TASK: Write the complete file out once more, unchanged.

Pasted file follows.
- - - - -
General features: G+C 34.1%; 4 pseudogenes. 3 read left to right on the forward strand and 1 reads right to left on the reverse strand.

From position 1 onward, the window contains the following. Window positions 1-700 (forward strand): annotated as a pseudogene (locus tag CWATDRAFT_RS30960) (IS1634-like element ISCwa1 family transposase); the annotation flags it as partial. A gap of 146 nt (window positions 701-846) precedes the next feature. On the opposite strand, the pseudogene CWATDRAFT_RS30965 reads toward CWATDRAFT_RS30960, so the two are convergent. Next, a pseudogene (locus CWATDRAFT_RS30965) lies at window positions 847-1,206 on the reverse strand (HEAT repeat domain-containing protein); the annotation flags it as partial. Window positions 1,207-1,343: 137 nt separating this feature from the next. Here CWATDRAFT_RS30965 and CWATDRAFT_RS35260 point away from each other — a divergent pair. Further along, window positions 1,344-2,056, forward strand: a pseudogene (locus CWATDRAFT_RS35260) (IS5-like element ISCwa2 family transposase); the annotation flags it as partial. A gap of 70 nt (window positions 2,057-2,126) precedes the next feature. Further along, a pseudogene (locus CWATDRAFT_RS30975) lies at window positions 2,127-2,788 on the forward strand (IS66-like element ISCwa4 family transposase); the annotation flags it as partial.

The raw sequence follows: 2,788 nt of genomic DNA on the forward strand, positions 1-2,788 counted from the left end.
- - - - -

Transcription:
General features: G+C 34.1%; 4 pseudogenes. 3 read left to right on the forward strand and 1 reads right to left on the reverse strand.

From position 1 onward, the window contains the following. Window positions 1-700 (forward strand): annotated as a pseudogene (locus tag CWATDRAFT_RS30960) (IS1634-like element ISCwa1 family transposase); the annotation flags it as partial. A gap of 146 nt (window positions 701-846) precedes the next feature. On the opposite strand, the pseudogene CWATDRAFT_RS30965 reads toward CWATDRAFT_RS30960, so the two are convergent. Next, a pseudogene (locus CWATDRAFT_RS30965) lies at window positions 847-1,206 on the reverse strand (HEAT repeat domain-containing protein); the annotation flags it as partial. Window positions 1,207-1,343: 137 nt separating this feature from the next. Here CWATDRAFT_RS30965 and CWATDRAFT_RS35260 point away from each other — a divergent pair. Further along, window positions 1,344-2,056, forward strand: a pseudogene (locus CWATDRAFT_RS35260) (IS5-like element ISCwa2 family transposase); the annotation flags it as partial. A gap of 70 nt (window positions 2,057-2,126) precedes the next feature. Further along, a pseudogene (locus CWATDRAFT_RS30975) lies at window positions 2,127-2,788 on the forward strand (IS66-like element ISCwa4 family transposase); the annotation flags it as partial.

The raw sequence follows: 2,788 nt of genomic DNA on the forward strand, positions 1-2,788 counted from the left end.